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UK vs US affiliates: Similarities and differences

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Econsultancy has added a new US affiliate census to the recently carried out UK affiliate census and then put together an analysis of the similarities and differences between the two.

The researchers found ten key differences:

  • US affiliates are more likely to be full-timers

  • Women are better represented in the US

  • Health, Sport and Fitness leads the way in the US whilst Travel & Flights is the biggest in the UK

  • PPC is the most significant affiliate ‘method’ for US publishers, while SEO ranks highest in the UK

  • Affiliate Window is the most significant UK network, while Commission Junction is the biggest in the US

  • More affiliates are promoting B2B merchants in the US

  • Google is perceived as more of a threat in the UK

  • There are more direct partnerships in the US

  • In the US, there is more explicit talk of performance marketing

  • The US industry fears ‘Amazon Tax’, a move to apply local sales taxes to online shoppers

Despite the differences, however, there are also some striking similarities:

  • The quality and quantity of links is an issue on both sides of the Atlantic. “There is universal frustration among affiliates about the quality of links from merchants which is the biggest reason why affiliates don’t promote a merchant after signing up,” says Econsultancy. “Poor conversion rates is the obvious cause of merchants being dropped and publishers complain that many merchants need to sort out their websites and their proposition if they want to sell anything.”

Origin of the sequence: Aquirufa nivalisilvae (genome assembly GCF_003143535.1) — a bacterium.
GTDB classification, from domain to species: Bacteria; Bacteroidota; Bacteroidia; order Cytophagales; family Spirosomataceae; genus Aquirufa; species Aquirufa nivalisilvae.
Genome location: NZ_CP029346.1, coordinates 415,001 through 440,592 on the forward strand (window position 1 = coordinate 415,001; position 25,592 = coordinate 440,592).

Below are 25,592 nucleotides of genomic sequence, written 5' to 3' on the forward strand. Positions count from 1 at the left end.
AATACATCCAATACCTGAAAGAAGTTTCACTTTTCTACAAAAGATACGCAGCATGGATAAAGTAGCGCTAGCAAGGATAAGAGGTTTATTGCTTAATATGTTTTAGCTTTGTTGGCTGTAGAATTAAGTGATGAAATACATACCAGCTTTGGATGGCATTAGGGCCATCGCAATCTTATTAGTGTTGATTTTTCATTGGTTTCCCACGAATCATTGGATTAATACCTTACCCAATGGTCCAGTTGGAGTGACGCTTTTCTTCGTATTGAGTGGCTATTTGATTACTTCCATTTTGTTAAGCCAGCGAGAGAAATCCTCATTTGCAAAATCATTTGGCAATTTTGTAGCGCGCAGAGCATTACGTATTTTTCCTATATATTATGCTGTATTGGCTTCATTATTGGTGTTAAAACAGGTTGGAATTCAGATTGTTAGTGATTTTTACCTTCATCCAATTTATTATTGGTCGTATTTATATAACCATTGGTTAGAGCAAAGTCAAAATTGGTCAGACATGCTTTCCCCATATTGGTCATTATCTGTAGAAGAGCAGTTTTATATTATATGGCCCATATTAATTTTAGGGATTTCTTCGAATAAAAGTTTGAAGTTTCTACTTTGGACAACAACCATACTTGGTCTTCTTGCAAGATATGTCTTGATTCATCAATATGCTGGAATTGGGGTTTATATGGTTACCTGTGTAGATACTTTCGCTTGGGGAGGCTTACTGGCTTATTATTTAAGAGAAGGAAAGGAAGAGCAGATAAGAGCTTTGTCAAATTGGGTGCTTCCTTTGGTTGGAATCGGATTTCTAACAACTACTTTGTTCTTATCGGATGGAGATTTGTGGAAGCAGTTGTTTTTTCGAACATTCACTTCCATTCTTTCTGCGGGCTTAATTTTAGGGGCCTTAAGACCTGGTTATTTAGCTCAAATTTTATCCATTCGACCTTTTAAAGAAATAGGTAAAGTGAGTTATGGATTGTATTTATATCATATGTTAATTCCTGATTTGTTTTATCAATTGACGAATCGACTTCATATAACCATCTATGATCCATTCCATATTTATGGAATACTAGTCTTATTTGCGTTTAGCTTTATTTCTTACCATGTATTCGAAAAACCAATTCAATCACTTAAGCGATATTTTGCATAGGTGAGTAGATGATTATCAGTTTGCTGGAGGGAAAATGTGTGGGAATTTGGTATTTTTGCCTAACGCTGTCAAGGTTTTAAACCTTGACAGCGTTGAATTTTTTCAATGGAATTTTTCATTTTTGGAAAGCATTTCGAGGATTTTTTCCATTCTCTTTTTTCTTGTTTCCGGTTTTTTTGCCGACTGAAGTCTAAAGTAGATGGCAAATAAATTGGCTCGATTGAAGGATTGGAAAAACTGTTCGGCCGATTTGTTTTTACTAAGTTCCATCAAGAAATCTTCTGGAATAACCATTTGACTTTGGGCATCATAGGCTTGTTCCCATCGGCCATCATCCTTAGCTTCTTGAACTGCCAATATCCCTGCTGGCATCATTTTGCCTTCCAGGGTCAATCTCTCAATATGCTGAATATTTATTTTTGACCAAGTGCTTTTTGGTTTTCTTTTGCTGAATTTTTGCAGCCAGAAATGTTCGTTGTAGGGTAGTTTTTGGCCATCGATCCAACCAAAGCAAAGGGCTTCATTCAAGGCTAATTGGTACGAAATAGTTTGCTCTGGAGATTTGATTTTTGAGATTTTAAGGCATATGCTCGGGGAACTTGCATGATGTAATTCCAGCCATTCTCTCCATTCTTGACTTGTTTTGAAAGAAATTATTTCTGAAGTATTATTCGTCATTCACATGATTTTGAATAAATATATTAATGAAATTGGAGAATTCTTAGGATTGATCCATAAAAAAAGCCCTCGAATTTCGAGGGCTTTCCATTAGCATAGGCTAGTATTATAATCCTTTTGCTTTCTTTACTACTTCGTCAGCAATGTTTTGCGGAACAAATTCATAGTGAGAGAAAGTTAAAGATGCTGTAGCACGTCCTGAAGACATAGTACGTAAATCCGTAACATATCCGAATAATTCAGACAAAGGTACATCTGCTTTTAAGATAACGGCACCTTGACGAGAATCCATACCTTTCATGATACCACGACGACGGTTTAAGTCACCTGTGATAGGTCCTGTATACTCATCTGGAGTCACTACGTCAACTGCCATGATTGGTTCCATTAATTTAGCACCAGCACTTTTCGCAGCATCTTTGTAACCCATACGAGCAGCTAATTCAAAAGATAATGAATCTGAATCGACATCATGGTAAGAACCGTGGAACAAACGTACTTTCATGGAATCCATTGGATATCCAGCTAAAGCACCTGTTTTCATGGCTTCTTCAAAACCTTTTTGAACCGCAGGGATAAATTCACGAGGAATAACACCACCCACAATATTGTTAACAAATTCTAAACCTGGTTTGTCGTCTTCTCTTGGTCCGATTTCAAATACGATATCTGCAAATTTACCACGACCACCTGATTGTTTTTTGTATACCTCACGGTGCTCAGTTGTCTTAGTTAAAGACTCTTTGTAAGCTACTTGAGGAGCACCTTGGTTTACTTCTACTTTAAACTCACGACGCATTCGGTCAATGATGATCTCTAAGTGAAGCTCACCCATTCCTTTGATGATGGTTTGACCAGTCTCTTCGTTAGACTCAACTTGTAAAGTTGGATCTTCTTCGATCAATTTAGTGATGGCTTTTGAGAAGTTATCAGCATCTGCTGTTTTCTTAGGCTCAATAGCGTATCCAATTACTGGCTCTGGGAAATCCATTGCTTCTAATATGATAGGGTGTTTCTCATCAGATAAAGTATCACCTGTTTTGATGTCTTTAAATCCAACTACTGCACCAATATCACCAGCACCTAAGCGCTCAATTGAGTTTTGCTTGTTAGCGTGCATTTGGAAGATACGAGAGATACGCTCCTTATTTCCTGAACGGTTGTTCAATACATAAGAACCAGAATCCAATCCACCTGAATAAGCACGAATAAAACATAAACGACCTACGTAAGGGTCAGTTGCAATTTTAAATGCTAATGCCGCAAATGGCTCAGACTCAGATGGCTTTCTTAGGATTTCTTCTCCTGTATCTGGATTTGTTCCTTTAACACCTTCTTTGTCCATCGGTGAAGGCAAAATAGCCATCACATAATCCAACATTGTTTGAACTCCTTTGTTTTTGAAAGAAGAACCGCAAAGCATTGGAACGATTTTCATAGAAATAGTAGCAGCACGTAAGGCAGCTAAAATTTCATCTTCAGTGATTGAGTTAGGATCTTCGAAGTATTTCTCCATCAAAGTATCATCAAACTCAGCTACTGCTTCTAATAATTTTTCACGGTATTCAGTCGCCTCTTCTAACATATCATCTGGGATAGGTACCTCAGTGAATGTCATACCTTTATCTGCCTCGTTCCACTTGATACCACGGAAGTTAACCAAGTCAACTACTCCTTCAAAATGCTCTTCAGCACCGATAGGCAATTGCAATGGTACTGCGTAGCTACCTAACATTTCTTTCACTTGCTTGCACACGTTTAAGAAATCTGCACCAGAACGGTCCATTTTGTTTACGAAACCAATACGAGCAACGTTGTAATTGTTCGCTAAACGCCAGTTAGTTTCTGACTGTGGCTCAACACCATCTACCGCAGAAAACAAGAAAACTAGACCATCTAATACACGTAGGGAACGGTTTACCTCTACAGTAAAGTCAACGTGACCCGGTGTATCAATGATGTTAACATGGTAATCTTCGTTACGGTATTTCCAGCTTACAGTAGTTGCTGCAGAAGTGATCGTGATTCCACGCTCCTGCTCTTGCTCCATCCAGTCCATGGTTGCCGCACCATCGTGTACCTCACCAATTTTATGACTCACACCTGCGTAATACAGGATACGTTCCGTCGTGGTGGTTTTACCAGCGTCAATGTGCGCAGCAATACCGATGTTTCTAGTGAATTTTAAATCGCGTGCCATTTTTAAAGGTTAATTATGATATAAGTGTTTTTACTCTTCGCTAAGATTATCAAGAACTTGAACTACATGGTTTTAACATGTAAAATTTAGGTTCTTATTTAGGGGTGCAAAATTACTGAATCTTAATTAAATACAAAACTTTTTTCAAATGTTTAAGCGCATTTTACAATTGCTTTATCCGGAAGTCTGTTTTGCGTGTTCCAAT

• Concerns that the ‘last click wins’ model is not sustainable — In both the UK and US, only around a third of respondents (36%) believe the last click should always win.

  • Affiliates want more communication from merchants. The majority of both US (64%) and UK affiliates (70%) have ‘limited communication’, ‘indirect communication through the network’ or ‘no communication with their merchants’. Both UK and US affiliates want to be kept better informed and to build better lines of communication.

  • Publishers want transparency from networks and merchants. Affiliates around the world are united by a desire for networks and merchants to be transparent about what is happening, not least regarding the commissions they may or may not be owed.

  • An upbeat mentality. Affiliates in US and UK are more likely to be positive than negative about the recession, and more likely to see it as an opportunity rather than a threat.

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